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Reviewed by:
  • Writing Toward Hope: The Literature of Human Rights in Latin America
  • Ann De León
Marjorie Agosín, ed. Writing Toward Hope: The Literature of Human Rights in Latin America. New Haven and London: Yale UP, 2007. 645 pages.

In Writing Toward Hope: The Literature of Human Rights in Latin America, Marjorie Agosín has compiled an impressive and diverse collection of poems, plays, essays, personal testimonies and art-work on human rights created by fifty-seven of Latin America’s most well-known (and unknown) writers and artists of the twentieth century.

Chapter 1 “Bearing Witness in the Dark” primarily includes testimonial first-person narratives from authors who were imprisoned and tortured. Powerful testimonies include the works of Jacobo Timerman (dealing with imprisonment and anti-Semitism), Emma Sepúlveda (the power of the body to resist and subvert torture), Hernán Valdés and Gladys Díaz Armijo (the failure to reconstruct a traumatic past and violated body, and the importance to speak out), Nora Strejilevich (torture and the estrangement from the self), Carlos Liscano (the power of words to represent the unspeakable), Reinaldo Arenas (persecution because of sexual preference) and Angelina Muñiz-Huberman (“a symbolic vision of imprisonment” representing the unspeakable extermination of Jewish children in concentration camps).

Devoted exclusively to plays, Chapter 2 “Guardians and the Guarded” explores the power dynamics between prisoner and torturer, the im/possibility of communication and reconciliation. One of the main questions addressed is “what happens when torturer and victim are both set free and have to coexist in a civil society?” (100). Marco Antonio De La Parra’s play, “Lo crudo, lo cocido, lo podrido” criticizes some of the absurd and chilling interrogation strategies used on prisoners during dictatorships. Some of these plays also explore the question of turning the tables between prisoner and interrogator as in Ariel Dorfman’s “la muerte y la doncella” and Mario Benedetti’s “Pedro y el Capitán.”

Chapter 3 “Voices of a Silenced Memory” represents one of the most powerful selections of this anthology as it deals with poems, personal testimonies, and fiction about human rights violations towards indigenous peoples and African slaves—from the Conquest to the present. Margara Russotto’s poem “El manual de los inquisidores (1607)” highlights the act of mutilating and twisting language to extract testimony from victims (be them from military [End Page 415] interrogators or inquisitors). An excerpt from Rosario Castellano’s novel “Balún Canán” addresses the loss of language and memory experienced by the indigenous population in Chiapas. This same theme is echoed in Victor Montejo’s poem “Interrogatorios de los ancestros” where the loss of indigenous identity in Guatemala is tied with the theft of their material cultural legacy present in archeological remains and códices. Nancy Morejon’s poem “Mujer negra” denounces the legacy of slavery in Latin America, but also expresses the power of reclaiming one’s strength and dignity. Pablo Neruda’s “Los Libertadores” highlights Father Bartolomé de las Casas fight to denounce human rights abuses in colonial Latin America. One of the most powerful narratives in this chapter are Claudia Bernardi’s field notes on the massacre at El Mozote. Working with a team of forensic anthropologists Bernardi must speak for those who could not by reading the narrative of bones in a mass grave consisting primarily of children.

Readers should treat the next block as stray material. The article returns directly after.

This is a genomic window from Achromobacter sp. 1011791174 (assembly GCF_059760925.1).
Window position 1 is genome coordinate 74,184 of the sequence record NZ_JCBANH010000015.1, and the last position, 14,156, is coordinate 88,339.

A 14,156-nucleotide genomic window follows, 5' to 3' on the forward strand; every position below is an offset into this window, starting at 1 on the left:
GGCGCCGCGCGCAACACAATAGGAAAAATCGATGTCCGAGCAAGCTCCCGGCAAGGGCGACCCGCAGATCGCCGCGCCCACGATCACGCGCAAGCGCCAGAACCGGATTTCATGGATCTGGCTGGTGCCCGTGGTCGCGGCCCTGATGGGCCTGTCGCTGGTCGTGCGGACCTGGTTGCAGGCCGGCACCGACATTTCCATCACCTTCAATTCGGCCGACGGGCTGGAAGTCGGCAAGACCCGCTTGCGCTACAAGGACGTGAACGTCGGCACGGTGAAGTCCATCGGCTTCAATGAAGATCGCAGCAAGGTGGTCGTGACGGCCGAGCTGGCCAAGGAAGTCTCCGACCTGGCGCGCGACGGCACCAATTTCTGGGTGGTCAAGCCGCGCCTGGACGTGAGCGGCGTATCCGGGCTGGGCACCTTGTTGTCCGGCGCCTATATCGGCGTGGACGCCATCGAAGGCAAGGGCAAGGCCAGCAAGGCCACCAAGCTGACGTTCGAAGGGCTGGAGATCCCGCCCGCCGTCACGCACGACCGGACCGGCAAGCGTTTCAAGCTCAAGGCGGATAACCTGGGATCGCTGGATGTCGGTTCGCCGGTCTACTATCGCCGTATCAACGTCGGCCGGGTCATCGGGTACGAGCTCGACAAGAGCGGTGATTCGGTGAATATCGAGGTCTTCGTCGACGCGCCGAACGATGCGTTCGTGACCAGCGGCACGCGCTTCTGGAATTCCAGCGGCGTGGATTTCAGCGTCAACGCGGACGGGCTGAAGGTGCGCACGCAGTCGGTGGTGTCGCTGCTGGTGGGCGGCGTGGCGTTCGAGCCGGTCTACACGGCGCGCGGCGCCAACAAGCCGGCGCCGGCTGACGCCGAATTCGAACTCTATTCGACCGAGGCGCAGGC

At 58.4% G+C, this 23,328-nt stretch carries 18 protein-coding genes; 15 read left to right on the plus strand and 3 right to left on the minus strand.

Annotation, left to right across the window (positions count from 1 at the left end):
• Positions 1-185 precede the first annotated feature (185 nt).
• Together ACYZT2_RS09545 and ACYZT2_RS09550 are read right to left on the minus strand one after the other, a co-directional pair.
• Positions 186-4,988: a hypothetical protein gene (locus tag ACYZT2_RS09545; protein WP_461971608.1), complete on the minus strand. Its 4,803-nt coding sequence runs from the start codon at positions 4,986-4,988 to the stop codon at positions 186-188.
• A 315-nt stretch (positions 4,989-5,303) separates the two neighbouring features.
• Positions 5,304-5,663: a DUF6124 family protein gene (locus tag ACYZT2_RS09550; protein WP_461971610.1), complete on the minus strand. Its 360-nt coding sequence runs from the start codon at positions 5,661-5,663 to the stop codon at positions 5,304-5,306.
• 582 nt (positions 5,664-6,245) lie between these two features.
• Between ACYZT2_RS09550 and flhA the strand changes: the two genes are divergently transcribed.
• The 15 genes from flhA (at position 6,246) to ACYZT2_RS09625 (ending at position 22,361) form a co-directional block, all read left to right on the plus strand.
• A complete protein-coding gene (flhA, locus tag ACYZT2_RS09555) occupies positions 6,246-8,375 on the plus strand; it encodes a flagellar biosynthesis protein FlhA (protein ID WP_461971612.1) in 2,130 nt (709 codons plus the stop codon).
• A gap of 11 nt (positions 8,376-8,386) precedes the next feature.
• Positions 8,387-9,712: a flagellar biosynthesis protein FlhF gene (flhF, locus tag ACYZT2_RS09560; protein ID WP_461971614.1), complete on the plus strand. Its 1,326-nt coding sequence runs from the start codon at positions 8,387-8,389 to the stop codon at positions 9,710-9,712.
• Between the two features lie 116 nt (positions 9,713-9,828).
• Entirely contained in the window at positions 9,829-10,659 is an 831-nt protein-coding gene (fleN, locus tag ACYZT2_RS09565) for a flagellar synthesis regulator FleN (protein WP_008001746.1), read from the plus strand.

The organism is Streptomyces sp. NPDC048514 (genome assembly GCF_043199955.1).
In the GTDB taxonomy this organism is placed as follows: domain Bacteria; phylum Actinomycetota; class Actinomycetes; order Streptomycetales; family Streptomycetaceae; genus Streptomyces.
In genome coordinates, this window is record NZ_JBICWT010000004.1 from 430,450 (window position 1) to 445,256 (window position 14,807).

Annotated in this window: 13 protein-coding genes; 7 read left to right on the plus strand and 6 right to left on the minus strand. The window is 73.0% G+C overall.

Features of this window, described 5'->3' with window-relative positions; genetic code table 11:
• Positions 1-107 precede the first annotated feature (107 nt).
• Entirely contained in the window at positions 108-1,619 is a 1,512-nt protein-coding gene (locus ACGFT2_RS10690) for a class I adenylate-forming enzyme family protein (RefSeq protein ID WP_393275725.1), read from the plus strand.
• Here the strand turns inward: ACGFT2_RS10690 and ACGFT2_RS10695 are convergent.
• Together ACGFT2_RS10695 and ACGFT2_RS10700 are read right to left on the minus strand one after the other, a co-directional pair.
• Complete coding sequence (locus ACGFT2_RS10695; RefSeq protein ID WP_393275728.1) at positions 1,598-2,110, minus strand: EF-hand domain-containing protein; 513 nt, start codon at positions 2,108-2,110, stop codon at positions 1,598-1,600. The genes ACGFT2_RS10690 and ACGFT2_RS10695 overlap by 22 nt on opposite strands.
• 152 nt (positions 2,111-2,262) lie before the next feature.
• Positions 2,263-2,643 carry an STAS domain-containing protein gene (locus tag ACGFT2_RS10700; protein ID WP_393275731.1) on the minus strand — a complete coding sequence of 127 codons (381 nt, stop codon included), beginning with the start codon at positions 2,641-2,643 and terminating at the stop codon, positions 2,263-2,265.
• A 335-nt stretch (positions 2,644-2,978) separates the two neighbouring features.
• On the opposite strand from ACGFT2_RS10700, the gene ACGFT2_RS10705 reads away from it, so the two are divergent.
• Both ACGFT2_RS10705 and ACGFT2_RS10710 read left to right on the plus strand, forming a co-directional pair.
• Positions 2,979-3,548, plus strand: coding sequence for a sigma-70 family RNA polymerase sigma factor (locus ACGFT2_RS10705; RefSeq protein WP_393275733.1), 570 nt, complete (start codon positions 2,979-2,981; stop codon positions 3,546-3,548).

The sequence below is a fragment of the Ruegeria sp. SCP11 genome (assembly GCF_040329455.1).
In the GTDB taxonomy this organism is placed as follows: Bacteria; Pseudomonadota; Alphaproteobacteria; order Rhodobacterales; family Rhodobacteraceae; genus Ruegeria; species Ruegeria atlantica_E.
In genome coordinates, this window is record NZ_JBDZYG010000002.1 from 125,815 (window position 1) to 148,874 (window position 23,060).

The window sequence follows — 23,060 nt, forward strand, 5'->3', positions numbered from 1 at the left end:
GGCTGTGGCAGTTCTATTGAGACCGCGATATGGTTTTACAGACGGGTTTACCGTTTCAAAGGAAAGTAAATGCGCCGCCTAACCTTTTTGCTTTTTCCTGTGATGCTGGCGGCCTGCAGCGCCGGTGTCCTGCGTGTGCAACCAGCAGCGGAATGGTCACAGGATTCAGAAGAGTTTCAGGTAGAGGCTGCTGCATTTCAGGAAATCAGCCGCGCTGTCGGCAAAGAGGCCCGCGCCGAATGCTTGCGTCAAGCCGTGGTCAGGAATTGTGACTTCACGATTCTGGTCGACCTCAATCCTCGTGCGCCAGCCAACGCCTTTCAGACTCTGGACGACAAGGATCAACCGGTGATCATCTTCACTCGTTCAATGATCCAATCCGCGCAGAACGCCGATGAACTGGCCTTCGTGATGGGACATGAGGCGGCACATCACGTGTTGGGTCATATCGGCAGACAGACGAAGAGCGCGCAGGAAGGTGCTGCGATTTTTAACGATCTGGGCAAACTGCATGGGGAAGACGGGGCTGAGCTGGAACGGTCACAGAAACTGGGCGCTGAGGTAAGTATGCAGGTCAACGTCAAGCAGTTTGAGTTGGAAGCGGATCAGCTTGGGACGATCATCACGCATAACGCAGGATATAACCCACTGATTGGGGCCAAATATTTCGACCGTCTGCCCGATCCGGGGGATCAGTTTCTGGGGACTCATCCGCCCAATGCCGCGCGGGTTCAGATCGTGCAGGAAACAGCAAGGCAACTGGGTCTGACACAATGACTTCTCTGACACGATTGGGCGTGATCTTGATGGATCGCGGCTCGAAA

The texts included in Chapter 4 “Where Fear Nests” deal with the creation of cultures of fear in repressive regimes which result in violence, domestic abuse, and even the extremes of self-censorship and death/disappearance. Reina Roffé’s “La noche en blanco” recounts the ironic twists of fate and the repetition of history—from Paris’s occupation by the Nazis to Argentina’s disappeared. Luisa Valenzuela’s story “Los censores” presents how an individual’s attempt to subvert the repressive system by joining it backfires. Marta Traba’s “Conversación al sur” captures the power and dignity of the mothers who defiantly marched in the Plaza de Mayo in Argentina. Rigoberta Menchú’s powerful testimony recounts the violence exerted upon indigenous peoples in Guatemala. Susana Rotker’s essay addresses the effects of globalization in Latin American cities...


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pp. 415-416
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